What’s kinship from a First Nations perspective?
Kinship is at the heart of First Nations society because it’s the glue that binds culture, Country, family and community together. Kinship systems are diverse and can look different across nations groups. Terms to describe kinship networks or relationships may also differ.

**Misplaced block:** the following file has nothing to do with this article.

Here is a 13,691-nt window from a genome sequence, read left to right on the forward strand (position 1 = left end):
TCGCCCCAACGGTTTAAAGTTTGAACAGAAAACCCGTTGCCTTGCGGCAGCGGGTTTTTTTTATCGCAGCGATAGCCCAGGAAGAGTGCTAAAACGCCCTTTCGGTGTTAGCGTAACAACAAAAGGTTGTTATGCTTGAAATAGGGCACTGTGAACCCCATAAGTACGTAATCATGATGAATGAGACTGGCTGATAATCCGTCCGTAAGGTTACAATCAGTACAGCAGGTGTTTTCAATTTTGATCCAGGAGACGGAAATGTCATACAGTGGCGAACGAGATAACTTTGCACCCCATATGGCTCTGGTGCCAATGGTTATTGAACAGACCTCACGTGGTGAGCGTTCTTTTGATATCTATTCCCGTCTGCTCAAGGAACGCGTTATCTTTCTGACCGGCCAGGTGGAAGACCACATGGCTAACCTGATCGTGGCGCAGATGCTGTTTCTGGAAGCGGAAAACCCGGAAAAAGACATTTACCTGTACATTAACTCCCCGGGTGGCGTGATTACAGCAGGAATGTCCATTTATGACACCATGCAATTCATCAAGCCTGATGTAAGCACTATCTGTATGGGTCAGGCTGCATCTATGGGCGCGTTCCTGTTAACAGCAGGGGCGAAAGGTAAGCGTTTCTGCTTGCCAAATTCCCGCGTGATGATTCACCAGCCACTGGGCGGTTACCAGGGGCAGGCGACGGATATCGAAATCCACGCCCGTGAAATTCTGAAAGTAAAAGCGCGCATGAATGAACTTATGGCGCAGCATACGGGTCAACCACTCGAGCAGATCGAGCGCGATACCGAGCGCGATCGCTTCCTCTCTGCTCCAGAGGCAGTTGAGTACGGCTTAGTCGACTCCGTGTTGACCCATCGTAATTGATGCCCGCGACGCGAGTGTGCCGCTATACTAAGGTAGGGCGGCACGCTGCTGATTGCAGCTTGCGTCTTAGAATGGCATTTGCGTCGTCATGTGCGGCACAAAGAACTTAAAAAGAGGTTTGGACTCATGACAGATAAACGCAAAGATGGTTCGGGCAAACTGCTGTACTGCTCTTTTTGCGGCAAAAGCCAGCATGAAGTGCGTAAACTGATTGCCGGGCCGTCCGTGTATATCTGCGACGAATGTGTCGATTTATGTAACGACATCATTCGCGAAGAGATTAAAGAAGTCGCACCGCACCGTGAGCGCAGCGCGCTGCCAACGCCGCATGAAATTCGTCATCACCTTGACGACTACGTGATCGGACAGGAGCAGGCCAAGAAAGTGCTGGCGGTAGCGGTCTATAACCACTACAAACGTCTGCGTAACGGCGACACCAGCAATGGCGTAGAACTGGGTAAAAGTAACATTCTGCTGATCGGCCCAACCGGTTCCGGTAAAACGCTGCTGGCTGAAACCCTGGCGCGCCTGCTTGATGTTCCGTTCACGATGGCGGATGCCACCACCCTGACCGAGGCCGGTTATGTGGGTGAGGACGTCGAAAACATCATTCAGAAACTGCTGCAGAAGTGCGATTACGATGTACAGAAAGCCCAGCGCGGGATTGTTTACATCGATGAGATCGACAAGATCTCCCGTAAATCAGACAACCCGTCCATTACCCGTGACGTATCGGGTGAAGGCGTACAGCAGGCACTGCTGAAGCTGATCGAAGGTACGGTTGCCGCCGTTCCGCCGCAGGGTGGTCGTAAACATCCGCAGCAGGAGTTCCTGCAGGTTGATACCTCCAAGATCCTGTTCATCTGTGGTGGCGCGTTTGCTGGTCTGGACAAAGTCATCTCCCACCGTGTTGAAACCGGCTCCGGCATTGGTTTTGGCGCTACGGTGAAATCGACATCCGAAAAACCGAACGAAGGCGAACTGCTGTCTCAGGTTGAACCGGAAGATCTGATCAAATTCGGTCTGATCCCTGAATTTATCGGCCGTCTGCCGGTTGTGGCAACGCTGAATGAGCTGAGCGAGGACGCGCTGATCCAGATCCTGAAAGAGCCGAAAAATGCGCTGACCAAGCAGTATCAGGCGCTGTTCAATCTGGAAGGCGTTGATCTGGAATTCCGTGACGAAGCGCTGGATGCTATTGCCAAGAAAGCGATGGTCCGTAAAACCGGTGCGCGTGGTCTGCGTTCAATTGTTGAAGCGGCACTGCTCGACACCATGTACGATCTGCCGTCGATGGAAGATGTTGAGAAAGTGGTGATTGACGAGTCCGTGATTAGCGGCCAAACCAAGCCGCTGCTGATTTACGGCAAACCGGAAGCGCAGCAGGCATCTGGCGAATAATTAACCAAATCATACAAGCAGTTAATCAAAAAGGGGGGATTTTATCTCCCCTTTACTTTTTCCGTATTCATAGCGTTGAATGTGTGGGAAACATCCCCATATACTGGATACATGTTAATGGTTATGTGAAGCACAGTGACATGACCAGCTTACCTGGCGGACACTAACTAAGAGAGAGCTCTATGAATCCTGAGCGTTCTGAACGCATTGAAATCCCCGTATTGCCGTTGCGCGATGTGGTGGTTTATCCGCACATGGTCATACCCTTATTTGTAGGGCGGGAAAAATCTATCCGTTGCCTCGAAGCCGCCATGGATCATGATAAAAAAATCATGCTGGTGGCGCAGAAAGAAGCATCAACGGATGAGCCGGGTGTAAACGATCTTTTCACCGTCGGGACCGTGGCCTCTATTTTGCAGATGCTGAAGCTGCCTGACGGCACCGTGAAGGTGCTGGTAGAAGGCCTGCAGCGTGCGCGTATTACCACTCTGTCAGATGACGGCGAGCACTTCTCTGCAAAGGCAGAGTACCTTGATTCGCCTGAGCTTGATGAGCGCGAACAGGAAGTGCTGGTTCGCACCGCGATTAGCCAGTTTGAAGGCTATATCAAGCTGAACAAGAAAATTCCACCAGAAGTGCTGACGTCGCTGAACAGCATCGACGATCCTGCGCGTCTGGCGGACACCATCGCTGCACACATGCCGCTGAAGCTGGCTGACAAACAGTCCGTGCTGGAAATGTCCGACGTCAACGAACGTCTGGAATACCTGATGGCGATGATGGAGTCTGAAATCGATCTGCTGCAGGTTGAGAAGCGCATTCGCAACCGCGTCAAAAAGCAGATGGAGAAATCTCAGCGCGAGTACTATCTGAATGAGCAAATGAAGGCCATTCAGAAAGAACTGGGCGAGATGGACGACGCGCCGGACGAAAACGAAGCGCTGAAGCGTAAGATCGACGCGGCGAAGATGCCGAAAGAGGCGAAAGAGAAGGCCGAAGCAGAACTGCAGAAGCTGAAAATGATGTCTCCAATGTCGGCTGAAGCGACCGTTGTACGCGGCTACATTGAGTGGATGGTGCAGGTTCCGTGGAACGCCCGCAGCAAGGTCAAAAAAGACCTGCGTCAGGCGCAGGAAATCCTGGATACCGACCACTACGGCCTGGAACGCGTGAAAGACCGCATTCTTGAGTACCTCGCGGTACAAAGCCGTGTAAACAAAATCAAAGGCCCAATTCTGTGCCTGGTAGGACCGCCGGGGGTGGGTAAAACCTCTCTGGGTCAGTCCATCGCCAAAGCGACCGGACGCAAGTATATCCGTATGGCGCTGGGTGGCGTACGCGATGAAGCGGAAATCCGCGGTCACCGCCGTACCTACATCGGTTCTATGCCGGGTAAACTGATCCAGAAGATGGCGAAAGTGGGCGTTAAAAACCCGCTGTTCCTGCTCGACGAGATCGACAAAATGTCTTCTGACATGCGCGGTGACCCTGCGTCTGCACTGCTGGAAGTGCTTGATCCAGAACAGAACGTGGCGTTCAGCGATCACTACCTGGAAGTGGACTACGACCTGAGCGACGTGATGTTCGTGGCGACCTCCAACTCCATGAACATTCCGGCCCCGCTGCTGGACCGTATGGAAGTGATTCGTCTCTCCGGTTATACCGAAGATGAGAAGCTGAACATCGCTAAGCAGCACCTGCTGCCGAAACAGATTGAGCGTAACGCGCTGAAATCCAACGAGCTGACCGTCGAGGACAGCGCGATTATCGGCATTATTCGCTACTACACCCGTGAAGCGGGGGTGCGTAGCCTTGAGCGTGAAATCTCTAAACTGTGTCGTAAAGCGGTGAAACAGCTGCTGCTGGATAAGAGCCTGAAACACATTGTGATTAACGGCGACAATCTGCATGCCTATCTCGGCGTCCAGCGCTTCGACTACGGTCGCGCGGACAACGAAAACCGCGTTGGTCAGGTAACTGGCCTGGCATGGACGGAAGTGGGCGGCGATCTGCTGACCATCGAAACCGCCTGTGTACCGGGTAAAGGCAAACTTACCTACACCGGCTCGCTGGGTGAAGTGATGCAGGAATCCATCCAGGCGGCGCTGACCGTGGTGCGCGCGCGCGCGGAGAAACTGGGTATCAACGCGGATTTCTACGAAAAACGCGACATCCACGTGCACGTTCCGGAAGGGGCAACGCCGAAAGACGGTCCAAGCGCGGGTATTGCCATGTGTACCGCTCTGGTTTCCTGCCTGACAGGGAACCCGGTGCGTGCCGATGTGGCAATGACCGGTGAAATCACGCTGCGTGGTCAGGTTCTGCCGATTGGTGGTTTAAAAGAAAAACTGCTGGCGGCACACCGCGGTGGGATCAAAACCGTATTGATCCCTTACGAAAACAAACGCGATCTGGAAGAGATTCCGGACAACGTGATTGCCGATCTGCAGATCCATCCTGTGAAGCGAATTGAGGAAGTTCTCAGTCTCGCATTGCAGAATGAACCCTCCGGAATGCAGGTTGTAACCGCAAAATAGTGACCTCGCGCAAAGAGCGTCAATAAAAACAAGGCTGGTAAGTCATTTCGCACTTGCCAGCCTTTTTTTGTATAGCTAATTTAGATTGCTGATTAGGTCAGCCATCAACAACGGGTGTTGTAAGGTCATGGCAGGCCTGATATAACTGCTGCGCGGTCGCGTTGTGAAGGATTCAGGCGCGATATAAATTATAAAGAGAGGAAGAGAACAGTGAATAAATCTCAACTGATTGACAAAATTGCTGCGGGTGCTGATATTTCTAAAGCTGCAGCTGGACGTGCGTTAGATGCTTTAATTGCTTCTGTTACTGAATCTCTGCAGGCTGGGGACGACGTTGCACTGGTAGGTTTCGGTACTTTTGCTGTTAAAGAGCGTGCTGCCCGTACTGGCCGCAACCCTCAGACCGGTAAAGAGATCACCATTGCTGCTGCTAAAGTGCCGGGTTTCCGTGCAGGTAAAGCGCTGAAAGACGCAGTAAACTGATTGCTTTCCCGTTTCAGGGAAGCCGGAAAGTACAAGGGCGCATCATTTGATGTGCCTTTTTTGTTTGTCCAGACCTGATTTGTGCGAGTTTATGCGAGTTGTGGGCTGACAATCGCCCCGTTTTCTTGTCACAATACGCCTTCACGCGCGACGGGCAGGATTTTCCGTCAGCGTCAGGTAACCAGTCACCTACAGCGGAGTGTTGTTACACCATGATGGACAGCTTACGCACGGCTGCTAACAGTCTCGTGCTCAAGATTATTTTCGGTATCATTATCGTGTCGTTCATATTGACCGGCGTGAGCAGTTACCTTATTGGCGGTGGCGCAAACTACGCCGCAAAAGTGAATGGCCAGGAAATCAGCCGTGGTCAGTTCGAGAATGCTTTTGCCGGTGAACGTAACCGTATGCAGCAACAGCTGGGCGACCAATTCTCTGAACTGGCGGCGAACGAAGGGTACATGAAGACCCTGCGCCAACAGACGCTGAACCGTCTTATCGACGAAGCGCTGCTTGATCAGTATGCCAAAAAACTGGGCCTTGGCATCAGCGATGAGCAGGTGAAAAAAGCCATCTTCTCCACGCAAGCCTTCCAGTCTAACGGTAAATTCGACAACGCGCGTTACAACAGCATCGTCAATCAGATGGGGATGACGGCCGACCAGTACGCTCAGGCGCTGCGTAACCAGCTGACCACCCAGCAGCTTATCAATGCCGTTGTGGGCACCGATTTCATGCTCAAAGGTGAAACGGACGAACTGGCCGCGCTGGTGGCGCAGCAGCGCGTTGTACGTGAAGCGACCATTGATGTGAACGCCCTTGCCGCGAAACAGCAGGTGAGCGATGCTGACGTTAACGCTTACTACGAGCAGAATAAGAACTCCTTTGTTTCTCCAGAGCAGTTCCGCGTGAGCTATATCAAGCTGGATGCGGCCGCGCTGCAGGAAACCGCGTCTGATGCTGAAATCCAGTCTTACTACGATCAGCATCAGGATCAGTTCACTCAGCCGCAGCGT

For Aboriginal and Torres Strait Islander people, kinship is a way of being – it’s how a person identifies themselves with Country (land, waterways and sky) and who they belong to. When First Nations people talk about kinship, they’re referring to who they are by nation group, family and the community/ies they have a connection to. You may have heard First Nations people ask other Aboriginal or Torres Strait Islander people “Who’s your mob and where are you from?” These are important questions because they demonstrate that kinship isn’t a social hierarchy, but a social organisation instead. When First Nations people ask these questions they can establish connections by blood lines, clan groups, Country or individuals. If a blood line connection can’t be made, there are other ways to create kinship ties that are just as meaningful as family ties. Kinship can extend to those who one works with, be established between people who aren’t regionally linked, and those who operate within one’s circle of influence.
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